You will still be able to see patches in darker areas, doesn't mean the data is usable without huge amounts of noise reduction which is why the S1H is able to achieve almost 13 stops of 'usable' dynamic range, too bad Imatest doesn't care about motion artifacts caused by temporal noise reduction. I wouldn't mind temporal noise reduction that doesn't affect motion performance - HLG e.g. is perfectly fine on this camera achieving 12.2 actually usable stops. 😉

BMD, RED and Canon on the other hand use spatial noise reduction to boost their Imatest performance which doesn't create any motion related artifacts but sacrifices texture, darker areas chroma information often seems to be wiped out, skin may look waxy even, the Pocket 4K being the worst case. Cameras like the Pocket 6K and Ursa G2 and newer Canon cameras and any RED camera ever seem to be pretty well balanced though.

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26 minutes ago, deezid said:

You will still be able to see patches in darker areas, doesn't mean the data is usable without huge amounts of noise reduction which is why the S1H is able to achieve almost 13 stops of 'usable' dynamic range, too bad Imatest doesn't care about motion artifacts caused by temporal noise reduction. I wouldn't mind temporal noise reduction that doesn't affect motion performance - HLG e.g. is perfectly fine on this camera achieving 12.2 actually usable stops. 😉

BMD, RED and Canon on the other hand use spatial noise reduction to boost their Imatest performance which doesn't create any motion related artifacts but sacrifices texture, darker areas chroma information often seems to be wiped out, skin may look waxy even, the Pocket 4K being the worst case. Cameras like the Pocket 6K and Ursa G2 and newer Canon cameras and any RED camera ever seem to be pretty well balanced though.

Why is HLG so much different to VLOG in terms of noise etc? They've definitely improved things on the S1 with firmware updats although I don't think the H got the same improvements yet (could be wrong)?

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29 minutes ago, deezid said:

BMD, RED and Canon on the other hand use spatial noise reduction to boost their Imatest performance which doesn't create any motion related artifacts but sacrifices texture, darker areas chroma information often seems to be wiped out, skin may look waxy even, the Pocket 4K being the worst case. Cameras like the Pocket 6K and Ursa G2 and newer Canon cameras and any RED camera ever seem to be pretty well balanced though.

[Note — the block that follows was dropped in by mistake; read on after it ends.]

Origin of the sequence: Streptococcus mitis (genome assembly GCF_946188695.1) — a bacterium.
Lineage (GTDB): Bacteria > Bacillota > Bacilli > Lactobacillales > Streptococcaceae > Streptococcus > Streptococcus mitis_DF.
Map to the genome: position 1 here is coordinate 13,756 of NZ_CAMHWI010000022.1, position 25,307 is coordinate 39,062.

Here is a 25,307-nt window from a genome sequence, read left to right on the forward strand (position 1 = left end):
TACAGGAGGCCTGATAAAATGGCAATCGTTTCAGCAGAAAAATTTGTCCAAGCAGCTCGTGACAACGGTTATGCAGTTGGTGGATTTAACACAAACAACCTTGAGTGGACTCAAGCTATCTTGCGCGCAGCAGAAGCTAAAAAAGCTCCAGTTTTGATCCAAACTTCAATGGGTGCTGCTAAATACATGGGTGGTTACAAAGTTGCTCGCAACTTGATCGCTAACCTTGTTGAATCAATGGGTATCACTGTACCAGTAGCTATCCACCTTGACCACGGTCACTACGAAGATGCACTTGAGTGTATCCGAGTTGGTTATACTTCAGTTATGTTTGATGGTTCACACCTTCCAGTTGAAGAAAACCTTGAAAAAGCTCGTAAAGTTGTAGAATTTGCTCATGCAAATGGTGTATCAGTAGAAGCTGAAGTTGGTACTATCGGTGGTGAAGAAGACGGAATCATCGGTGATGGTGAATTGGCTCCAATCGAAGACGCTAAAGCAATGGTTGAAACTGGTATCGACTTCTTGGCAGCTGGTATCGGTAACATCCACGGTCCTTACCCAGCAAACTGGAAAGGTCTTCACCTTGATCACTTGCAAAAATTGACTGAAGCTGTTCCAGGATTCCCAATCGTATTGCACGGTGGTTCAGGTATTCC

Have you used the Pocket stuff much?

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12 minutes ago, TheBoogieKnight said:

Have you used the Pocket stuff much?

Yes, but sold it soon after the Braw update and went with the S1 which had nicer color rendition and better dynamic range as well as much more texture but at the time horrible blue clipping (Pocket 4K still has red clipping) and motion artifacts using V-Log. Switched to the S1H soon after and tried avoiding ghosting/smearing by overexposing heavily which often leads to thin looking footage, at least the S1H never had blue clipping.

Fun fact: The pre production model of the S1H at IBC in September 2019 with ProRes raw support had the blue clipping fixed while the other model didn't. There were two different firmware development branches.

 

14 minutes ago, TheBoogieKnight said:

Why is HLG so much different to VLOG in terms of noise etc? They've definitely improved things on the S1 with firmware updats although I don't think the H got the same improvements yet (could be wrong)?

HLG and any other profile but V-Log and Like709 for whatever reason don't have any motion artifacts but still use noise reduction even at the lowest setting which is fine to me.

The S1 had the noise reduction and blue clipping update for V-Log on November 19th already. It's both cleaner and free of artifacts on the S1.

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On 5/5/2020 at 10:09 PM, HockeyFan12 said:

Not being snarky, genuinely curious: how does the S1H achieve 14 stops of dynamic range with a 12 bit ADC? 

You must be mistaking the bit depth with dynamic range. The only thing they have in common is ration numbers. You can have 14 stops of dynamic range with a 10-bit ADC. Now you won't have fine gradation between the darkest and the brightest, but resolution and dynamic range are completely different.

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On 5/6/2020 at 5:55 PM, deezid said:

 

Yes, but sold it soon after the Braw update and went with the S1 which had nicer color rendition and better dynamic range as well as much more texture but at the time horrible blue clipping (Pocket 4K still has red clipping) and motion artifacts using V-Log. Switched to the S1H soon after and tried avoiding ghosting/smearing by overexposing heavily which often leads to thin looking footage, at least the S1H never had blue clipping.

Fun fact: The pre production model of the S1H at IBC in September 2019 with ProRes raw support had the blue clipping fixed while the other model didn't. There were two different firmware development branches.

 

HLG and any other profile but V-Log and Like709 for whatever reason don't have any motion artifacts but still use noise reduction even at the lowest setting which is fine to me.

The S1 had the noise reduction and blue clipping update for V-Log on November 19th already. It's both cleaner and free of artifacts on the S1.

Version 2.0 FW update V-Log setting now has noise reduction of -1, which should address any NR issues you are complaining about. May 25th will be a happy day for S1H users.